When I walked out of the successful interview a week later, I felt physically lighter than I had in months. But when I went to work that day and told my few trusted friends that I was planning on putting in my two weeks’ notice, it hit harder than I expected it to. I caught my two managers who had remained supportive in the back office. I didn’t think I would feel like crying, but I did, and apparently they did too. Still, they waved away my apologies. “Don’t be sorry; I’m proud of you. I’m going to miss you, but I’m proud of you.”
In a way, having their blessings made me feel validated in an experience that I hadn’t yet been able to draw a positive conclusion from. The situation and its outcome were pretty bleak. But feeling so supported by people in an environment where I also felt so antagonized made it seem a little bit better.
Leaving was messy. One coworker was so distraught that he threatened to take up smoking again if I left (I don’t think it was a joke). A few people told me they felt heavy-hearted to think about me leaving. I felt the same way. I didn’t think I would feel light and heavy at the same time over leaving a part-time service job, but I was caught off-guard by the intensity of feeling over it.
A few people were laying on the guilt a little bit thick, and someone backed it up by saying, “You realize we’re only saying this because we like you. If we didn’t care, then we wouldn’t care about you going.” It might seem strange that I dragged out my departure for so long, but I think the reason this seemingly black-and-white situation of textbook harassment became so convoluted was the fact that the rest of us cared so much about each other.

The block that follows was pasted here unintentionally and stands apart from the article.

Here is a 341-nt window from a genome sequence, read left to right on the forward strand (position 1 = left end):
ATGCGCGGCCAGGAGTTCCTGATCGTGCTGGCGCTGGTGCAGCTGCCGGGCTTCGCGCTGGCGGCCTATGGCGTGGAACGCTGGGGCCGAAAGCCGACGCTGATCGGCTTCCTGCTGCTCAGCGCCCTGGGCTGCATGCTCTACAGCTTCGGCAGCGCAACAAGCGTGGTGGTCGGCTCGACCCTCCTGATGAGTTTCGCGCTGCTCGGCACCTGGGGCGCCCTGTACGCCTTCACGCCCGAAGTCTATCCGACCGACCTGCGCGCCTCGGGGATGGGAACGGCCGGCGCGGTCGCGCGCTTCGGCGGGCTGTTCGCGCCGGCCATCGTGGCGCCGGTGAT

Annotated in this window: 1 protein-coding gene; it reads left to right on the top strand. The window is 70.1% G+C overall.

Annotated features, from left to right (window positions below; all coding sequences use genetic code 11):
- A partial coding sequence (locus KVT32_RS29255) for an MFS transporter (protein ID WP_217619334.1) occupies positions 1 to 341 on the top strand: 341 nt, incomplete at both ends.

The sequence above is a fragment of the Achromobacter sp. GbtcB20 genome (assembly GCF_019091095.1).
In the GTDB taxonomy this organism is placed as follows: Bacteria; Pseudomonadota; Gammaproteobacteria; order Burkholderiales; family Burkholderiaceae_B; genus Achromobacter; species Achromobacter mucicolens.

It seems like I’m treating the dissolution of the crew as a great tragedy, and I believe that it was. A genuinely supportive and loving workplace environment is a rare gem to come by, and when it falls apart because of one destructive person, it is a tragedy. These small places contain big histories and big communities. It’s possible to feel isolated and antagonized in the same place that makes you feel loved and supported. Simple things become complicated when people care about each other. D. is still employed by the same company, retaining the same high-ranking position and rate of pay as he always was. It’s true that we didn’t win the battle, but after having formed such unconditionally supportive relationships with people, I’m hesitant to describe it as a loss.